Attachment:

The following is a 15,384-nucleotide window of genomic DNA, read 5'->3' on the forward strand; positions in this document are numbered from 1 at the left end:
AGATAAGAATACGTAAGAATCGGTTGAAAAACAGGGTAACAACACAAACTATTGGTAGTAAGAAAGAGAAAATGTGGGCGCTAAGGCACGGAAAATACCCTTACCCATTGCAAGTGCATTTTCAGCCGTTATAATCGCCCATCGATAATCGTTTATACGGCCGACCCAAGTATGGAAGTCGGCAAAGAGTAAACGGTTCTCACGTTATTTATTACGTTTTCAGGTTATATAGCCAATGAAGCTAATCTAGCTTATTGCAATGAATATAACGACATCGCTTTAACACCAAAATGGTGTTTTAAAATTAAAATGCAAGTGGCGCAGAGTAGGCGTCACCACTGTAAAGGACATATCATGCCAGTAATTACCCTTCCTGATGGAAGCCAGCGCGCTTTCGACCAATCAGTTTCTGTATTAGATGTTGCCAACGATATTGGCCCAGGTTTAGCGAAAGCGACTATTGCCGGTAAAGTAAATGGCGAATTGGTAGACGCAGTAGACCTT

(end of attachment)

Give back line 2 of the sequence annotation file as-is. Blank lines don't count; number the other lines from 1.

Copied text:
AGATAAGAATACGTAAGAATCGGTTGAAAAACAGGGTAACAACACAAACTATTGGTAGTAAGAAAGAGAAAATGTGGGCGCTAAGGCACGGAAAATACCCTTACCCATTGCAAGTGCATTTTCAGCCGTTATAATCGCCCATCGATAATCGTTTATACGGCCGACCCAAGTATGGAAGTCGGCAAAGAGTAAACGGTTCTCACGTTATTTATTACGTTTTCAGGTTATATAGCCAATGAAGCTAATCTAGCTTATTGCAATGAATATAACGACATCGCTTTAACACCAAAATGGTGTTTTAAAATTAAAATGCAAGTGGCGCAGAGTAGGCGTCACCACTGTAAAGGACATATCATGCCAGTAATTACCCTTCCTGATGGAAGCCAGCGCGCTTTCGACCAATCAGTTTCTGTATTAGATGTTGCCAACGATATTGGCCCAGGTTTAGCGAAAGCGACTATTGCCGGTAAAGTAAATGGCGAATTGGTAGACGCAGTAGACCTT